Suppose you’re writing a library in a language with macros (e.g. in Lisp), and you want to be able to refactor your library without breaking user code. Could the language designers guarantee safety by baking constraints into the language’s quoting interface?

Consider the spectrum of quoting interfaces, from unsafe to safe. On the unsafe end of the spectrum, users have full access to source, and no changes are safe. Lisp is on the unsafe end. On the safe end of the spectrum, users can only evaluate your code, and you can safely replace any chunk of code with a Scott-equivalent chunk of code. In the middle of the spectrum, we could consider quoting modulo a weak notion of equality. For example, quoting modulo alpha-equivalence would safely permit you to rename-refactor your library.

Let’s define a quoting interface in the form of a computational comonad [1]:

Quoted : type -> type.
lift : forall (t1 t2:type), Quoted(t1->t2) -> Quoted t1 -> Quoted t2.
eval : forall (t:type), Quoted t -> t.
{-} : forall (t:type), t -> Quoted t.
quote : forall (t:type), Quoted t -> Quoted(Quoted t).

where Quoted and {-} are in the meta language, and lift, eval, and quote, are in the object language (quote is just the object-level version of {-}). We require equations

forall (t:type) (x:t), eval{x} = x.
forall (t:type) (x:Quoted t), eval(quote x) = x.
forall (t:type) (x:Quoted t), quote{x} = {{x}}.
forall (t1 t2:type) (f:t1->t2) (x:t1), lift{f}{x} = {f x}.

Note that in terms of a Kleisli triple, the pair (Quoted,lift) is the functor, eval is the counit, and we can define the cobind operator by

cobind : forall (t1:type) (t2:type),
  (Quoted t1 -> t2) -> Quoted t1 -> Quoted t2.
cobind t1 t2 f x := {f x}.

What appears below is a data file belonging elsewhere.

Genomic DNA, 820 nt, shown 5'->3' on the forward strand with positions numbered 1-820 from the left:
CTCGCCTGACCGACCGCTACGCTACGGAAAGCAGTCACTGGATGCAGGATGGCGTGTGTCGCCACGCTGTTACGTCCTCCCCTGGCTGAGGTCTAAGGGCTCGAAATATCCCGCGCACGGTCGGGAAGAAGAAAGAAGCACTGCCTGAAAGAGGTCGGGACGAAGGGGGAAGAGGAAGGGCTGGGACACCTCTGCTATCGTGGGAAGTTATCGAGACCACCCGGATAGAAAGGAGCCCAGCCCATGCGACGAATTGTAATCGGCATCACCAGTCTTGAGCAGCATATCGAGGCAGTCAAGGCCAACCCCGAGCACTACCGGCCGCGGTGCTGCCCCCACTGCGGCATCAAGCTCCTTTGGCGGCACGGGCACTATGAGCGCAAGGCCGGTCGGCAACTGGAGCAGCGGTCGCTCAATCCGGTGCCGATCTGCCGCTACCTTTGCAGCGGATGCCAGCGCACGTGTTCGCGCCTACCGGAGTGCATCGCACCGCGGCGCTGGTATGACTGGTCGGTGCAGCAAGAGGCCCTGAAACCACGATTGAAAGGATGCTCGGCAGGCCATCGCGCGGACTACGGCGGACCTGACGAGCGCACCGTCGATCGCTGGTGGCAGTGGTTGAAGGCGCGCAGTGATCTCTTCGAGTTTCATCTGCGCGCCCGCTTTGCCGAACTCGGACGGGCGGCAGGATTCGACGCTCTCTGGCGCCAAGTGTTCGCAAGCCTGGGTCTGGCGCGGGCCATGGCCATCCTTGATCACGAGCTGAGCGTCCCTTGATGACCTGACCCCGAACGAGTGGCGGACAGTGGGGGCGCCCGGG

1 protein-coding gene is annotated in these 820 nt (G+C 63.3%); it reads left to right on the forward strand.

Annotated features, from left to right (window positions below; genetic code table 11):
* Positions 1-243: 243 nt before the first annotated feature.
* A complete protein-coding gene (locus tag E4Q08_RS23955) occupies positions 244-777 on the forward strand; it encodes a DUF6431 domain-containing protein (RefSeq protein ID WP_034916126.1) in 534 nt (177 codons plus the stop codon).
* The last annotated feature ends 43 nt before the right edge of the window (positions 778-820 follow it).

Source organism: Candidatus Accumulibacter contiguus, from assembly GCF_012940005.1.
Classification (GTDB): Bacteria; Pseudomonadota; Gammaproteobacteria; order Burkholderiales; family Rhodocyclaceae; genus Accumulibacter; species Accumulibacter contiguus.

This cobind is in the meta language, not the object language, but we can define a more convenient object version

cobind' : forall (t1:type) (t2:type),
  Quoted(Quoted t1 -> t2) -> Quoted t1 -> Quoted t2.
cobind' f x := lift(quote f)(quote x).

So far we can’t do anything with the quoted code, except evaluate it. It’s enough to add an equality predicate (a Church delta) for quoted terms, assuming some notion of equality.

equiv : forall (t:type), Quoted t -> Quoted t -> bool.

The equiv operator is at the object level, and returns the object level bool. equiv makes each Quoted type into a numeral system (a flat domain with a Church delta), and we can define all sorts of safe macros that transform quoted code.

We can tune the safety of our Quoted comonad by tuning the coarseness of this equiv operator. In [2], I explored the extreme safe end of the spectrum: quoting modulo Scott-equality.

References

  • [1] Stephen Brookes, Shai Geva (1991) “Computational Comonads and Intensional Semantics” (pdf)
  • [2] Fritz Obermeyer (2009) “Automated Equational Reasoning in Nondeterministic λ-Calculi Modulo Theories H∗” (pdf)